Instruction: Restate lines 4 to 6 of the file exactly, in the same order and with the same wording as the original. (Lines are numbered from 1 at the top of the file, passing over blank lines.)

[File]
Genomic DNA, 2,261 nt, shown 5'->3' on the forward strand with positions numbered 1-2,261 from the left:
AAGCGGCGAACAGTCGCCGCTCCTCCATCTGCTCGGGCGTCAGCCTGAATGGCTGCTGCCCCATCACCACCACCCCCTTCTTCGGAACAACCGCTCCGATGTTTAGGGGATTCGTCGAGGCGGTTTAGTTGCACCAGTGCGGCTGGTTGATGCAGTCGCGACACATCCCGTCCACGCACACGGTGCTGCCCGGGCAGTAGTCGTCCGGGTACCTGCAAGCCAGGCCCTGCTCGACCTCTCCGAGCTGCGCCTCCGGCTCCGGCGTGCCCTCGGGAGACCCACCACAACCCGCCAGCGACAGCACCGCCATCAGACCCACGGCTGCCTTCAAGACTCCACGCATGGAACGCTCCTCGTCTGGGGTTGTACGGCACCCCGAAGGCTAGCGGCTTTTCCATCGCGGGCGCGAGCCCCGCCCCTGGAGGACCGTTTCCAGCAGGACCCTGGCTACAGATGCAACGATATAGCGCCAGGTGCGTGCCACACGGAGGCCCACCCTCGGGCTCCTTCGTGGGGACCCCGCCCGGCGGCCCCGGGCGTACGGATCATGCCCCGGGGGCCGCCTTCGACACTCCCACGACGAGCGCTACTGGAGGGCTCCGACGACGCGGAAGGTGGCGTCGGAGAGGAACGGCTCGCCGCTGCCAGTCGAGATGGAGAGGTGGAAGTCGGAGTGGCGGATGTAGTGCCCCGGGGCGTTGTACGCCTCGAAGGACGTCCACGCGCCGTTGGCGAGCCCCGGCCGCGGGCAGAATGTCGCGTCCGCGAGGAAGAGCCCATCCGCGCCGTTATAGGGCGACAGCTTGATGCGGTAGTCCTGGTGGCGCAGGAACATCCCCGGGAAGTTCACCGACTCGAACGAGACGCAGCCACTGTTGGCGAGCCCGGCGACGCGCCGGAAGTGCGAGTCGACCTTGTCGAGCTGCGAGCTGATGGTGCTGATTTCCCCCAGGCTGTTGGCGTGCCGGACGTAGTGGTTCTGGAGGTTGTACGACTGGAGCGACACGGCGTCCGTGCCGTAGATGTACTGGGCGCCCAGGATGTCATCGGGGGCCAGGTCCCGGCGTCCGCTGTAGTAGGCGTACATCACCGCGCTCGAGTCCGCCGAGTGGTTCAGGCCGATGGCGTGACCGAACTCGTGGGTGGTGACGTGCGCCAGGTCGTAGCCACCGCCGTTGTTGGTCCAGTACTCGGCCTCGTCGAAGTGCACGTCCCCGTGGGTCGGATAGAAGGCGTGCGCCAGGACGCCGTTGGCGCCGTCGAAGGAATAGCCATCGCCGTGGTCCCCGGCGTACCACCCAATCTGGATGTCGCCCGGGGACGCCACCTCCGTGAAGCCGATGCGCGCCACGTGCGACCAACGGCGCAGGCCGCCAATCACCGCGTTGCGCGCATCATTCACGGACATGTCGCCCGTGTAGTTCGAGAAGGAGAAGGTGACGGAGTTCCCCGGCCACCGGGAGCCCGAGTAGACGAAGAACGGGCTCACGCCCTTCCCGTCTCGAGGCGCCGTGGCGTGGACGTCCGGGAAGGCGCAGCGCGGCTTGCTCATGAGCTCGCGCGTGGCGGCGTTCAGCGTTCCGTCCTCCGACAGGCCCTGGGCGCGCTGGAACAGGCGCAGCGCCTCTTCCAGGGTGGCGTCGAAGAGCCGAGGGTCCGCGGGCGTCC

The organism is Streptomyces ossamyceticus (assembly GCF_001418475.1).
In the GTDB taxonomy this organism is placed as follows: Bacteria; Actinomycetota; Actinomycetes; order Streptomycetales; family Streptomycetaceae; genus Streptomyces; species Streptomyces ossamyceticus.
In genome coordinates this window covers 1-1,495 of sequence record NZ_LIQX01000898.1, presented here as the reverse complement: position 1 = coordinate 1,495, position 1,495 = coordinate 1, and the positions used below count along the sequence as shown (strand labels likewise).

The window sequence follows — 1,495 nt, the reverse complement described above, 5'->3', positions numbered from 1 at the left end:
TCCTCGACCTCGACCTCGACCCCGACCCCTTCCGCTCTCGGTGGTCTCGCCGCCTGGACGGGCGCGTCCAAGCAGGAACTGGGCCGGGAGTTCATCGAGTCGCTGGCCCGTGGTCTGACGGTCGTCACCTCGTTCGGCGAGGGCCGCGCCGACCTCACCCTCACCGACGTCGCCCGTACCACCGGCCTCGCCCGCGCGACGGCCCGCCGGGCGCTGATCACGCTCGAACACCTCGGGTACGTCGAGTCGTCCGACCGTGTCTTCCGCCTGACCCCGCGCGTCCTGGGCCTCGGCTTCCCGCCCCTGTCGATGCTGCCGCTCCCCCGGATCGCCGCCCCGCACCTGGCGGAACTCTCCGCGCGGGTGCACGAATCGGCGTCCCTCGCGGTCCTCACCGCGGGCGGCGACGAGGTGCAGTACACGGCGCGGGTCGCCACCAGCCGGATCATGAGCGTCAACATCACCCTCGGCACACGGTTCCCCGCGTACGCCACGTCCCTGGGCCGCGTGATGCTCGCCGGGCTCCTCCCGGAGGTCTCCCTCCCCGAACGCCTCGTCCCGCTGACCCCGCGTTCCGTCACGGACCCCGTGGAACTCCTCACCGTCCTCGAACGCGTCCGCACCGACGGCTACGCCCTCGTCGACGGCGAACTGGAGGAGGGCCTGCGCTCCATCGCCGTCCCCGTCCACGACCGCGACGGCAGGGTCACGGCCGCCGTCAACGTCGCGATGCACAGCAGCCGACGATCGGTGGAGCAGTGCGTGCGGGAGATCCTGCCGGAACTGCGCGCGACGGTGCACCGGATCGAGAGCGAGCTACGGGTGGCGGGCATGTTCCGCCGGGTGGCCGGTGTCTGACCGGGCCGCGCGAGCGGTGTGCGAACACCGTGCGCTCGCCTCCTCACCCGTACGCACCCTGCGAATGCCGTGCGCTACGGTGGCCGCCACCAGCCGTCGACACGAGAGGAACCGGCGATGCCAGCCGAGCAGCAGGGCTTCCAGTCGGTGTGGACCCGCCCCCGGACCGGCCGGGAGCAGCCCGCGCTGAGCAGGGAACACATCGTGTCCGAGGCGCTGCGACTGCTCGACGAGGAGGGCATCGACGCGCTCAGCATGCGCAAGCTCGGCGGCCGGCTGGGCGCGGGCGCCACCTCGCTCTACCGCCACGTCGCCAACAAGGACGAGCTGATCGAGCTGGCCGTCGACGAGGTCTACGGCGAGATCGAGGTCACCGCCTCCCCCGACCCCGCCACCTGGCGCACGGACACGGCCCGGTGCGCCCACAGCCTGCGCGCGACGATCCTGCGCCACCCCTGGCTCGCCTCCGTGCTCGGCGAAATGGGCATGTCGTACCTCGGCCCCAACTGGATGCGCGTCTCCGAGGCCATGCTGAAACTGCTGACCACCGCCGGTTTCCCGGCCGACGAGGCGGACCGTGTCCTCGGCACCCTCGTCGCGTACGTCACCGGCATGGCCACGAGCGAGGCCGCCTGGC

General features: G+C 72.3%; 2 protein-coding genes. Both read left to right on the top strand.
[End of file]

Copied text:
In the GTDB taxonomy this organism is placed as follows: Bacteria; Actinomycetota; Actinomycetes; order Streptomycetales; family Streptomycetaceae; genus Streptomyces; species Streptomyces ossamyceticus.
In genome coordinates this window covers 1-1,495 of sequence record NZ_LIQX01000898.1, presented here as the reverse complement: position 1 = coordinate 1,495, position 1,495 = coordinate 1, and the positions used below count along the sequence as shown (strand labels likewise).

The window sequence follows — 1,495 nt, the reverse complement described above, 5'->3', positions numbered from 1 at the left end: